While borders may be opening and many organisations returning to business as usual, it is still a challenging environment in some parts of the rental market.
Vacancy rates in inner city areas are higher than normal and according to Jo Natoli of The Rental Specialists, that means landlords and property managers have to work together to achieve good outcomes.
Natoli, who manages properties throughout the Sydney metropolitan area, says there are three fundamental things investors and their property managers need to do to ensure they find tenants in a timely manner, particularly during times of high vacancy.
They are – promotion, presentation and pricing.
“You need to get those three things in the right order to maximise attracting a tenant to your property and minimise your vacancy,” Natoli says.
“They’re all interrelated, you can’t have one without the other.”
Natoli says promotion is the most important step of the three.
“That’s where you’re initially attracting the interest of prospective tenants and it’s really, really important to promote your property properly,” she says.
She encourages investors to buy the best possible advertising on larger portals and ensure they use good quality photographs.
“The biggest complaint from tenants is that the photos are manipulated in such a way that it’s no longer a true and accurate reflection of the property, or they’ve been taken so many years ago that they’re no longer real or applicable,” she says.
Natoli is using videos and virtual tours to advertise rental properties as well, which she says is proving quite successful during COVID.
After ensuring you promote your property correctly, Natoli says it is essential that it is presented properly for prospective tenants to look at.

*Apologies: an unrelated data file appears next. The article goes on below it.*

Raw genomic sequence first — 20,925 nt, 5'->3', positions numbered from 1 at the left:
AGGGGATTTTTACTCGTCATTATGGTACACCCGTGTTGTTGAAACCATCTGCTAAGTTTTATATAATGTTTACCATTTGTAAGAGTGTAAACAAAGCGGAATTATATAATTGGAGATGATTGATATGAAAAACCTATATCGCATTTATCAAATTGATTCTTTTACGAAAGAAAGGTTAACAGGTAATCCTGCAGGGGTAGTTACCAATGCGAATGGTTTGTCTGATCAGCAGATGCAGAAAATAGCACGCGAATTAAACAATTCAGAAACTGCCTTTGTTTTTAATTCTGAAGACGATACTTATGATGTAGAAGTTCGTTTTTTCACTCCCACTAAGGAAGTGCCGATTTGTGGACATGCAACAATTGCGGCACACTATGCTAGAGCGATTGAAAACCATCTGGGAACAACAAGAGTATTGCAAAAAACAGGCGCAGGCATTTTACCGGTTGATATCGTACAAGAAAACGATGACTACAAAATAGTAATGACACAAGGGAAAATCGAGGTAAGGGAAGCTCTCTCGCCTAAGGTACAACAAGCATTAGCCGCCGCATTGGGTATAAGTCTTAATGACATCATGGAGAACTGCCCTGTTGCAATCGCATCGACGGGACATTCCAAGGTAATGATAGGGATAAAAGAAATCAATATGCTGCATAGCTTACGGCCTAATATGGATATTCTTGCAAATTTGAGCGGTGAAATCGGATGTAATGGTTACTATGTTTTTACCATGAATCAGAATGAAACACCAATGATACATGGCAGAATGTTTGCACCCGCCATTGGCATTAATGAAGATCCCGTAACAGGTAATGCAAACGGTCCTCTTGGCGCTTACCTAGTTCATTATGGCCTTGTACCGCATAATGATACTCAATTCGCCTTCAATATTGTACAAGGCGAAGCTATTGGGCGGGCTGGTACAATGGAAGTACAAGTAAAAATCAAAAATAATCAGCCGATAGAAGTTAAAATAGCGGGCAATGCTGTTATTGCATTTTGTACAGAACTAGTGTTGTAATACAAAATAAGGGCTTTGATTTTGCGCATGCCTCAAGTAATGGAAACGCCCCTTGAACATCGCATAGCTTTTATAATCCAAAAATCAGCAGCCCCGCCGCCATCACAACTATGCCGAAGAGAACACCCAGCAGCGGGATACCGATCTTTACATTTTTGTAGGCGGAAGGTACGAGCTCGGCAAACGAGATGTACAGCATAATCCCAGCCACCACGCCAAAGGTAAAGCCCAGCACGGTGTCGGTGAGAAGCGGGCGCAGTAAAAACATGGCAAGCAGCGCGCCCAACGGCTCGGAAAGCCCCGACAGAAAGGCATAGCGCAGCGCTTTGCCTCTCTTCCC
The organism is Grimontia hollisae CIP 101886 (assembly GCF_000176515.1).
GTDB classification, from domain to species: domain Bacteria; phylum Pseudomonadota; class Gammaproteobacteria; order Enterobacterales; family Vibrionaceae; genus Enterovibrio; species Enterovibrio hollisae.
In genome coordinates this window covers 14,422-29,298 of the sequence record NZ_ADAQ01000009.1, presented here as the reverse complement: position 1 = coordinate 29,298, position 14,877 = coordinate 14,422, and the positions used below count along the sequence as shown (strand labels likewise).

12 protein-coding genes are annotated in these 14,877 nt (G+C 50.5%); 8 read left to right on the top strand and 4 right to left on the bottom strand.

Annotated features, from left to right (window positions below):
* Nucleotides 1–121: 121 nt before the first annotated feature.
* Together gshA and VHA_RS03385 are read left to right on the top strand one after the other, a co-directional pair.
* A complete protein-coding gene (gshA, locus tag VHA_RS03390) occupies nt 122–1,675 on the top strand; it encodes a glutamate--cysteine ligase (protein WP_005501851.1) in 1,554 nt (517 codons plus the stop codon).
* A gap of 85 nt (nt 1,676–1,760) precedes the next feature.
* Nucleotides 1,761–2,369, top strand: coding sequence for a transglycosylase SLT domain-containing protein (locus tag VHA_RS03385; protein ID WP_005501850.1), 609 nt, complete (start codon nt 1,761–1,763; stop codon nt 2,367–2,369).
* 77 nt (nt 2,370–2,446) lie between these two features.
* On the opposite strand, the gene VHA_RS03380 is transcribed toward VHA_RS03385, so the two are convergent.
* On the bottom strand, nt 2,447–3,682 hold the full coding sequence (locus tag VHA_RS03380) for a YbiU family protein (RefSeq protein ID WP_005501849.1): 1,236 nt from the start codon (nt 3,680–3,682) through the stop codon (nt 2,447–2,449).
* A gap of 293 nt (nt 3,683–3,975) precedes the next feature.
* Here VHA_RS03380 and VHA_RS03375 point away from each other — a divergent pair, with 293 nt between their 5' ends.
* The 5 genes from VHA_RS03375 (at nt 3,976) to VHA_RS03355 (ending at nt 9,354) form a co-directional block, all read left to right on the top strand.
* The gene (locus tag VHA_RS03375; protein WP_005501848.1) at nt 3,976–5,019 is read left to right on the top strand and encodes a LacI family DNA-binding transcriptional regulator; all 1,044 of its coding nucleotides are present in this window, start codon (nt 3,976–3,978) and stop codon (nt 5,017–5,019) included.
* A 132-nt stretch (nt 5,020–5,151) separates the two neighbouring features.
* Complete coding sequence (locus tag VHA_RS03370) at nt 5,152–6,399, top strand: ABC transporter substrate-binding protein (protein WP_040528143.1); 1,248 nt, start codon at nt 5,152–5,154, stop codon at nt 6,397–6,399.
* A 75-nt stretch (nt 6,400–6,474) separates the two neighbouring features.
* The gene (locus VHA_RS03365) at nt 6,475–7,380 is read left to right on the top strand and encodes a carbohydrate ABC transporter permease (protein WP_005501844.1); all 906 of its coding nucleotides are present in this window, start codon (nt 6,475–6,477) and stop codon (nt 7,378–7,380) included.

She prefers a property without furniture in it as she says that allows her to showcase the whole of the property.
“I would much rather have it vacant,” she says. “And I would much rather spend a few dollars and do some virtual staging if it is one of those odd layouts that lends itself to some furniture to stimulate a tenant’s imagination.”
Aside from that, Natoli says it’s essential the property is clean and tidy.
Once promotion and presentation are sorted, it’s time to work out the pricing.
Natoli says a lot of investors think about price first and not the other things – and, while it is always a factor, pricing doesn’t mean anything if you’re not attracting people to the property in the first place.
Too many landlords become fixated on achieving a certain rental and don’t listen to what their property manager and the market are saying.
It is false economy to have a property vacant for months while chasing a few extra dollars a week.
“I always say to my clients, ‘I would rather you have, especially in these really difficult markets, 100% of something than 100% percent of nothing’, because that just does not make financial sense whatsoever.”
Costs, such as council rates, water rates, and strata levies, keep adding up even if you don’t have a tenant in paying rent.
“You need to generate an income of some sort in this difficult market because when you become a landlord, you become a small business owner and you need to start thinking like a small business owner.
“Ultimately the market will tell you what the rent is going to be. And if you don’t listen, you will suffer vacancy. And remember, every week vacant is a 2% reduction of your revenue.
“If you have a vacancy you are losing money.”
Natoli says owners need to ensure their investment properties are kept to a high standard of maintenance, which will both keep the tenant happy and in place and also help maintain the value of the asset.
It also important to be selective about what tenant is allowed to move in.
“Make them submit applications and do your checks and balances. And make sure that you’ve got all of your paperwork in order.
“Do your entry condition report properly, it will save you some headaches when the tenant moves out. And then once you’ve got that make sure you’re doing your inspections regularly.”